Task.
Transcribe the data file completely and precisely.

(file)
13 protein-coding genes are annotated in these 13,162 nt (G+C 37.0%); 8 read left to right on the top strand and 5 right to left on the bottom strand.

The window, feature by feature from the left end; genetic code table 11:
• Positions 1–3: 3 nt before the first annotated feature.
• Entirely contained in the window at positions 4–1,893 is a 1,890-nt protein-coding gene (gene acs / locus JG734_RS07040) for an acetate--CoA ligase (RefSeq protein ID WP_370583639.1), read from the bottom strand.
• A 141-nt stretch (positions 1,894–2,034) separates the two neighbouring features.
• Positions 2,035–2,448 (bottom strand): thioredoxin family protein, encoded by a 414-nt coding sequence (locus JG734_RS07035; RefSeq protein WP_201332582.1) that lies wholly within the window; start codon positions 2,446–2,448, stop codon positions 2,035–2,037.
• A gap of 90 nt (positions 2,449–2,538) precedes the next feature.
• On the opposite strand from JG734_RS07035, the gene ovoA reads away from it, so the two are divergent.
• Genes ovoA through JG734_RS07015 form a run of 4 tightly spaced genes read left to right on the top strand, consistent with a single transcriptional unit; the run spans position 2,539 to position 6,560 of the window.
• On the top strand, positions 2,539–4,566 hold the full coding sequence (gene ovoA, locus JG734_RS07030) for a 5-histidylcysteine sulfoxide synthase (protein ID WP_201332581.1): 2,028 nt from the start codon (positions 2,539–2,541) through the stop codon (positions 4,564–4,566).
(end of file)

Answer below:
13 protein-coding genes are annotated in these 13,162 nt (G+C 37.0%); 8 read left to right on the top strand and 5 right to left on the bottom strand.

The window, feature by feature from the left end; genetic code table 11:
• Positions 1–3: 3 nt before the first annotated feature.
• Entirely contained in the window at positions 4–1,893 is a 1,890-nt protein-coding gene (gene acs / locus JG734_RS07040) for an acetate--CoA ligase (RefSeq protein ID WP_370583639.1), read from the bottom strand.
• A 141-nt stretch (positions 1,894–2,034) separates the two neighbouring features.
• Positions 2,035–2,448 (bottom strand): thioredoxin family protein, encoded by a 414-nt coding sequence (locus JG734_RS07035; RefSeq protein WP_201332582.1) that lies wholly within the window; start codon positions 2,446–2,448, stop codon positions 2,035–2,037.
• A gap of 90 nt (positions 2,449–2,538) precedes the next feature.
• On the opposite strand from JG734_RS07035, the gene ovoA reads away from it, so the two are divergent.
• Genes ovoA through JG734_RS07015 form a run of 4 tightly spaced genes read left to right on the top strand, consistent with a single transcriptional unit; the run spans position 2,539 to position 6,560 of the window.
• On the top strand, positions 2,539–4,566 hold the full coding sequence (gene ovoA, locus JG734_RS07030) for a 5-histidylcysteine sulfoxide synthase (protein ID WP_201332581.1): 2,028 nt from the start codon (positions 2,539–2,541) through the stop codon (positions 4,564–4,566).